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" Lavoisier from thinking any such opinion warranted, that till he was prevailed upon to repeat the experiment himself, he found some difficulty in believing that nearly the whole of the two airs could be converted into water. "
The Mechanic's Magazine, Museum, Register, Journal and Gazette - Page 89
1840
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The Edinburgh Review: Or Critical Journal, Volume 34

1820
...philosopher whose candour never was surpassed (Mr Cavendish, Phil. Trans. Vol. 74, p. 134), ' until lie was prevailed upon to repeat the experiment himself,...difficulty in believing that nearly the whole of ' the two gases could be converted into water. ' It is somewhat remarkable too, and not very creditable to the...
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Life of James Watt

François Arago - 1839 - 142 pages
...that he has said so.— (NOTE BY Mr JAMSS WATT. ) air being burnt together, in the proportion of 1000 measures of the former to 423 of the latter, " about...that this passage of Mr Cavendish's paper appears not to have been in it when originally presented to the Royal Society, for the paper is apparently in Mr...
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The Edinburgh New Philosophical Journal: Exhibiting a View of the ..., Volume 27

1839
...acidulous, accordingly as the air burnt with the inflammable air was more or less phlogisticatecl. The acid was found to be nitrous. Mr Cavendish states,...that this passage of Mr Cavendish's paper appears not to have been in it when originally presented to the Royal Society, for the paper is apparently in Mr...
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Historical Eloge of James Watt

François Arago - 1839 - 261 pages
...have not found, in any of Dr. Priestley's papers, that he has said so. — [NOTE BY MR. JAMES WATT.] together, not producing acid, by supposing that the...this passage of Mr. Cavendish's paper appears not to have been in it when originally presented to the Royal Society ; for the paper is apparently in...
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Mechanics' Magazine, Volume 32

1840
...that " almost the whole of the inflammable and dephlogisticated air ú converted into pure tcater." And, again, that "if these airs could be obtained...passage of Mr. Cavendish's paper appears not • Mr. Cavendish's not«, p. 127, would seem to Imply this ; but I have not lowaim »wj ol VM*. f nestley's...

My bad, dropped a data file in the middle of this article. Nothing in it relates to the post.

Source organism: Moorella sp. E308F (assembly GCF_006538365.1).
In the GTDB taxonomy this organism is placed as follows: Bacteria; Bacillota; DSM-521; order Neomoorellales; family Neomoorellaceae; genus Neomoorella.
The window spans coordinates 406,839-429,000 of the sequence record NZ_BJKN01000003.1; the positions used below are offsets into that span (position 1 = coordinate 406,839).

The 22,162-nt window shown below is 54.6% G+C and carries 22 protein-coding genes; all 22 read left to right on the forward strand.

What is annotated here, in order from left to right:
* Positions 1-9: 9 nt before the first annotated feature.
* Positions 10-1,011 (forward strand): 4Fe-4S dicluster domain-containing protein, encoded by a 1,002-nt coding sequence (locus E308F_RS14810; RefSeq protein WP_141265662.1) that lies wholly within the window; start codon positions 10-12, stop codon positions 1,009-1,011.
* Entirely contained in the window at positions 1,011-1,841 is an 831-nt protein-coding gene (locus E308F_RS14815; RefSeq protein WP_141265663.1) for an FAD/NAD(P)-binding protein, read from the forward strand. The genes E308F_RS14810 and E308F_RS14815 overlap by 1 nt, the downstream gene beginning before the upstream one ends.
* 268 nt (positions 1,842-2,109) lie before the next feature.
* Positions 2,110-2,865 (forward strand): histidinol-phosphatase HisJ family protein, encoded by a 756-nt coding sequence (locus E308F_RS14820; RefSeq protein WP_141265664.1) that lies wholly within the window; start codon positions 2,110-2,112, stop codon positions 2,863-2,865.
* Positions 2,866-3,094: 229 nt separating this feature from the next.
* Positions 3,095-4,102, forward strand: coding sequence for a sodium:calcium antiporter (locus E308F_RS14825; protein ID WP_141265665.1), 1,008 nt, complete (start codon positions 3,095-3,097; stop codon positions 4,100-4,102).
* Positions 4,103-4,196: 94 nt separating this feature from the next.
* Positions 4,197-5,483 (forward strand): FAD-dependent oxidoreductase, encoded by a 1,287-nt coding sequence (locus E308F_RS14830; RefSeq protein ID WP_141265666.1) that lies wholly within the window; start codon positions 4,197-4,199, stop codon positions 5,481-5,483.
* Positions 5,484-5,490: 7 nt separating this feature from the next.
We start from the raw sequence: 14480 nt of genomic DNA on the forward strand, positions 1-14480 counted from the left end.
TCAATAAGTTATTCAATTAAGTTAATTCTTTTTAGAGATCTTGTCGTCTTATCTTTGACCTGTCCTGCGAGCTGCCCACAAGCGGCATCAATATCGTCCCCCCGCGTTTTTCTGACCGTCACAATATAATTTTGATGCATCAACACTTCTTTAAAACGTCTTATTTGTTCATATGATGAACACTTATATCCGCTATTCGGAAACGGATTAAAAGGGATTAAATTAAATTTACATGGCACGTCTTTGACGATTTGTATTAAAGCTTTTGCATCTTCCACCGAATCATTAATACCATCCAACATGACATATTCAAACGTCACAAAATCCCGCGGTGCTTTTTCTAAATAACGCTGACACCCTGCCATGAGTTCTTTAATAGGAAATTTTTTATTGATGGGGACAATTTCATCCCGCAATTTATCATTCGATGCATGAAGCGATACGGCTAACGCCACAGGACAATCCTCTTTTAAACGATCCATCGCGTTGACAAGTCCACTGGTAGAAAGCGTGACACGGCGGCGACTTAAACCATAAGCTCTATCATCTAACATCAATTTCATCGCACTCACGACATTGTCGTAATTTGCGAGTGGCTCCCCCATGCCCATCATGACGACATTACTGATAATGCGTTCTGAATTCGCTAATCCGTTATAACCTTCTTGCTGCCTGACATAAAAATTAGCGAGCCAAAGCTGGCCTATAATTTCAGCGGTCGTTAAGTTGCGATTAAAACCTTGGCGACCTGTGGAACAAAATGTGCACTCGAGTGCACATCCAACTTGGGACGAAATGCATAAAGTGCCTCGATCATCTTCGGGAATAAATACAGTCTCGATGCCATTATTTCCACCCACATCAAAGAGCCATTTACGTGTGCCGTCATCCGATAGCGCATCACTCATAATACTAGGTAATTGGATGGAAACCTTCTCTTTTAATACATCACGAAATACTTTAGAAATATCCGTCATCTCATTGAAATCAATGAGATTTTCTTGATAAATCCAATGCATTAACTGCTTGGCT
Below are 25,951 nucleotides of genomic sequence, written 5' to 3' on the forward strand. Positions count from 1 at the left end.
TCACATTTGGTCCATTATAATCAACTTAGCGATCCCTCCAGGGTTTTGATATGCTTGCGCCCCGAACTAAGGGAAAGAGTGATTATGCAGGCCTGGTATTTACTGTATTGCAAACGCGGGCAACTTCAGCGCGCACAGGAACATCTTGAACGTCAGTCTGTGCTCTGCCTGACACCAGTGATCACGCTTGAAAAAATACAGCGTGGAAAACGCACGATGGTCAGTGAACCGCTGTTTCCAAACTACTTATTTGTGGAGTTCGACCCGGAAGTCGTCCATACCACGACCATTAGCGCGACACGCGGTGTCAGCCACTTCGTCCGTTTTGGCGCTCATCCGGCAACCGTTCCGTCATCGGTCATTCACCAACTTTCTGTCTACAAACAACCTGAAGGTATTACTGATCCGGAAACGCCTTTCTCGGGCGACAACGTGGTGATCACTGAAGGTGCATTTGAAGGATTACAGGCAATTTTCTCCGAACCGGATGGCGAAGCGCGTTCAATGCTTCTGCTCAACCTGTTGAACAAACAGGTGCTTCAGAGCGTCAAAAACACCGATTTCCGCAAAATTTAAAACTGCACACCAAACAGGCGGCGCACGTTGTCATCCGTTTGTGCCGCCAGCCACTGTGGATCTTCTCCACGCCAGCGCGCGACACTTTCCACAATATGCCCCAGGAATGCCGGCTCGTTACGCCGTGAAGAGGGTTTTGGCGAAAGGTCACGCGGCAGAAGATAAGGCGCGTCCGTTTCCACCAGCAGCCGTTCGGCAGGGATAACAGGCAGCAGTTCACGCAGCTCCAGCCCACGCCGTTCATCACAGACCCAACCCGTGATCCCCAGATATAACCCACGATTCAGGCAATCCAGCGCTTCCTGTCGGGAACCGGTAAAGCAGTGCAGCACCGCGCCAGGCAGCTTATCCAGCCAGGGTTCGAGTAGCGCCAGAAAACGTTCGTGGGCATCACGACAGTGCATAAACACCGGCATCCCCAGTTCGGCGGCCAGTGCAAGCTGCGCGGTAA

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Iron: An Illustrated Weekly Journal for Iron and Steel ..., Volume 32

Perry Fairfax Nursey - 1840
...dephlogisticated air is only water deprived of its phlogiston ; but at tliat time so far was Mr. Livoisicr from thinking any such opinion warranted, that till...is known to have been Dr., afterwards Sir Charles 131ugden ; and it is a remarkable circumstance, that this passage of Mr. Cavendish's paper appears...
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The Critical and Miscellaneous Writings of Henry Lord Brougham: To which is ...

Henry Brougham Baron Brougham and Vaux - 1841
...have not found, in any of Dr. Priestley's papers, that he has said so. — [NoTi BY MR. JAMKS WATT.] to be nitrous. Mr. Cavendish states, that " almost...this passage of Mr. Cavendish's paper appears not to have been in it when originally presented to the Royal Society; for the paper is apparently in Mr....
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Lives of men of letters and science who flourished in ..., Volume 1; Volume 122

Henry Peter Brougham (1st baron Brougham and Vaux.) - 1845
...that dephlogisticated air is only water deprived of its phlogiston ; but, at that time, so far was M. Lavoisier from thinking any such opinion warranted,...this passage of Mr. Cavendish's paper appears not to have been in it when originally presented to the Royal Society ; for the paper is apparently in...
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Lives of Men of Letters and Science: Who Flourished in the Time of ..., Volume 2

Henry Brougham Baron Brougham and Vaux - 1846 - 301 pages
...that dephlogislicated air is only water deprived of its phlogiston : but at that time so far was M. Lavoisier from thinking any such opinion warranted,...whole of the two airs could be converted into water."* This passage is in Mr. Cavendish's paper ; but it is not in his own handwriting, nor is it in the paper...
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Lives of Men of Letters and Science who Flourished in the Time of George III

Henry Brougham Baron Brougham and Vaux - 1846
...that dephlogisticated air is only water deprived of its phlogiston : but at that time so far was M. Lavoisier from thinking any such opinion warranted,...whole of the two airs could be converted into water."* This passage is in Mr. Cavendish's paper; but it is not in his own hand-writing, nor is it in the paper...
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